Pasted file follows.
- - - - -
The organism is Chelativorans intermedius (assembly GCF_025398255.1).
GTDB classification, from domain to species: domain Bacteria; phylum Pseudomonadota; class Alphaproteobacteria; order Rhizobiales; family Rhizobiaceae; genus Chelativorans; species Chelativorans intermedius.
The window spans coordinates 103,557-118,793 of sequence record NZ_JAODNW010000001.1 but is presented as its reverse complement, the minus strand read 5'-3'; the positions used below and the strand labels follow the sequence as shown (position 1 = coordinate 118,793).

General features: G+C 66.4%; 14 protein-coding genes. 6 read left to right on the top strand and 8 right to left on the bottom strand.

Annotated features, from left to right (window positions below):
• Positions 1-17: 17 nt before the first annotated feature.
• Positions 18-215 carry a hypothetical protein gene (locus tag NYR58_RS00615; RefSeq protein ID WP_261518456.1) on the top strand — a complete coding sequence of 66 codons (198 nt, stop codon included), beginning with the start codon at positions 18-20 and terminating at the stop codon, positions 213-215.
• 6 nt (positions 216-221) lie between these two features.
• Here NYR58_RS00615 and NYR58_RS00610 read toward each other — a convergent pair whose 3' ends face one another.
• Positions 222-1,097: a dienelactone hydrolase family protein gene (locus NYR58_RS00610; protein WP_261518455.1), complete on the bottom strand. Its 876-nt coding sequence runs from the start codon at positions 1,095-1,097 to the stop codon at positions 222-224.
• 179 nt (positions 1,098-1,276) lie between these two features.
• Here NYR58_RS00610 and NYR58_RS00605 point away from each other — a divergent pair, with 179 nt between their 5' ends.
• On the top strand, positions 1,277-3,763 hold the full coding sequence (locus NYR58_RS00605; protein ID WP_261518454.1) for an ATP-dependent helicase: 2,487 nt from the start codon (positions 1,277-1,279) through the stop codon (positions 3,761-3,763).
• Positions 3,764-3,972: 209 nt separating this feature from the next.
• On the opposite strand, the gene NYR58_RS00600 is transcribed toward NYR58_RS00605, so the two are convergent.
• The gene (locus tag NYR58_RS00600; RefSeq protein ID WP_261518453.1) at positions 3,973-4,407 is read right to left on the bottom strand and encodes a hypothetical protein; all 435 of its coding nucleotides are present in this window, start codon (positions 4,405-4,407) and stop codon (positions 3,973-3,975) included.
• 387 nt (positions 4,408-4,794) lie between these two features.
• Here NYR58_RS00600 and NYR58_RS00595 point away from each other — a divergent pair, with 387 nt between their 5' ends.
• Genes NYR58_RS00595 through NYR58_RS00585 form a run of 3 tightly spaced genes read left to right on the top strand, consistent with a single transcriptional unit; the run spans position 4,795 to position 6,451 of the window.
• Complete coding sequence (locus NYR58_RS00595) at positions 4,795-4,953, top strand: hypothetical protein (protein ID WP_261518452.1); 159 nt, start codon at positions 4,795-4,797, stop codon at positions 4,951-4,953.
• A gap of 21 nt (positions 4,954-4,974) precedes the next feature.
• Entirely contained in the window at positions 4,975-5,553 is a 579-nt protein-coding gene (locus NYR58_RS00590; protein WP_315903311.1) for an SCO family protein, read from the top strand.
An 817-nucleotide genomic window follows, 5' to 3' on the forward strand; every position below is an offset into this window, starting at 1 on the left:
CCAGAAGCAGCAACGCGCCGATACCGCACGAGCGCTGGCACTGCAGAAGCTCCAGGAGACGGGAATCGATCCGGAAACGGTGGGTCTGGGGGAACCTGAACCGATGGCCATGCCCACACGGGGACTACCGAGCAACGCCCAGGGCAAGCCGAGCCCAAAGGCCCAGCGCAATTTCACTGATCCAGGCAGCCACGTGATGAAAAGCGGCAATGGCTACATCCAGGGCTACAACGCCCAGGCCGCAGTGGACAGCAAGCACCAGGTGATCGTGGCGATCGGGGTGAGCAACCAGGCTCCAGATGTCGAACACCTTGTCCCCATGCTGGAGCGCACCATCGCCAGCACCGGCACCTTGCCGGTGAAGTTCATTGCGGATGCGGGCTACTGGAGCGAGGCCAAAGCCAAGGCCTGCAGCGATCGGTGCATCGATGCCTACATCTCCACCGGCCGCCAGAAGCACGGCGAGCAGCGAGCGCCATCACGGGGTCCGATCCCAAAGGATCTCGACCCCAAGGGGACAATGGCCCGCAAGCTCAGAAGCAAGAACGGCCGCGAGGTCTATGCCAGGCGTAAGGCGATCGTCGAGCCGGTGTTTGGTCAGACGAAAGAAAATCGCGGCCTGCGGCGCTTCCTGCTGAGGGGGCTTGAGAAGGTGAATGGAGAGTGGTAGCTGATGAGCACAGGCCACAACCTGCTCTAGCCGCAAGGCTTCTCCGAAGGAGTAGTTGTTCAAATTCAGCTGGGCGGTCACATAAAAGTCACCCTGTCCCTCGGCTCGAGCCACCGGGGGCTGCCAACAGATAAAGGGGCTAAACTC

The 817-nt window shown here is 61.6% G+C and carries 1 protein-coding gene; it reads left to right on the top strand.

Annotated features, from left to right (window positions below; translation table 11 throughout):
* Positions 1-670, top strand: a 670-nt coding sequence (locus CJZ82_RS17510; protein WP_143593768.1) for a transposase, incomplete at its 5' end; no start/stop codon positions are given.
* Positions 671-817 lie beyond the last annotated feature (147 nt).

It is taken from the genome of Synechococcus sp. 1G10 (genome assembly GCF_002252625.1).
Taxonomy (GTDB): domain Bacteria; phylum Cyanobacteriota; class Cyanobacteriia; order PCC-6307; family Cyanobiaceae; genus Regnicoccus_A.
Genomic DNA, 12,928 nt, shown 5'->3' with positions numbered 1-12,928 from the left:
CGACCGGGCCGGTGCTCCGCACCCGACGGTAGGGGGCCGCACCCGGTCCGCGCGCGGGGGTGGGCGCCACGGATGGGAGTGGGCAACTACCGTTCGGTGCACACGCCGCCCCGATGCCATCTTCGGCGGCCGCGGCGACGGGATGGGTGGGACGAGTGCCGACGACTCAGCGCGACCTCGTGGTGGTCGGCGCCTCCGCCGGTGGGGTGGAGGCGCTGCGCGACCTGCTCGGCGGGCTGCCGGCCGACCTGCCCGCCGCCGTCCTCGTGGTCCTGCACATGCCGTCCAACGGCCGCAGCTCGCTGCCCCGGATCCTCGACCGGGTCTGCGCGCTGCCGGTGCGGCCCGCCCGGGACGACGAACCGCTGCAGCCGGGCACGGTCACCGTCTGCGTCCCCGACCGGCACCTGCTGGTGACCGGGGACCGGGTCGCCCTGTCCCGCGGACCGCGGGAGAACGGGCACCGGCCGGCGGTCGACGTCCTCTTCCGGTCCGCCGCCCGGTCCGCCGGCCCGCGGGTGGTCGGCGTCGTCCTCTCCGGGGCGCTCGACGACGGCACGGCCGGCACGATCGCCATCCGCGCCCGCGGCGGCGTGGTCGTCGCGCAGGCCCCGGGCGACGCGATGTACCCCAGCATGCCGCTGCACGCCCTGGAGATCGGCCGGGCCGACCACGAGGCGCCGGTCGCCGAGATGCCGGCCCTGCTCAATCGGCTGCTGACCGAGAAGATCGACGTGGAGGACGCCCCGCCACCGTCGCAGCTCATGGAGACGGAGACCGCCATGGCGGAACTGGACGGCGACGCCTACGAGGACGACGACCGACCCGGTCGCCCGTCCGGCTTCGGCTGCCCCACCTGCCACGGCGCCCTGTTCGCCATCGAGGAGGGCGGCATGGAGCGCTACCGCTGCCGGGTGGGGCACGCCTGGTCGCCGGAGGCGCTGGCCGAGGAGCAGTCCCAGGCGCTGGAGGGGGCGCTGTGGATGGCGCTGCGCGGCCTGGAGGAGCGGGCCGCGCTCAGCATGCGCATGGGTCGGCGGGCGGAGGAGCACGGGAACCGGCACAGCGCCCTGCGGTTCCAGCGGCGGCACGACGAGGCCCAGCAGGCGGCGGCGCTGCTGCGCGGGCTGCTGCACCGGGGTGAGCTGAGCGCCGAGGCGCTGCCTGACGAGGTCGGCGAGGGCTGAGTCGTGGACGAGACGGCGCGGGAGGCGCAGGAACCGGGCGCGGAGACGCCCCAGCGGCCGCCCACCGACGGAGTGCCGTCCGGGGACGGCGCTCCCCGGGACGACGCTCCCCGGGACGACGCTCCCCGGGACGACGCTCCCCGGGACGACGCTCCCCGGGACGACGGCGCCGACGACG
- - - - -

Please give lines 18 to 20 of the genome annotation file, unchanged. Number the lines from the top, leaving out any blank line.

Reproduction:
• Here NYR58_RS00600 and NYR58_RS00595 point away from each other — a divergent pair, with 387 nt between their 5' ends.
• Genes NYR58_RS00595 through NYR58_RS00585 form a run of 3 tightly spaced genes read left to right on the top strand, consistent with a single transcriptional unit; the run spans position 4,795 to position 6,451 of the window.
• Complete coding sequence (locus NYR58_RS00595) at positions 4,795-4,953, top strand: hypothetical protein (protein ID WP_261518452.1); 159 nt, start codon at positions 4,795-4,797, stop codon at positions 4,951-4,953.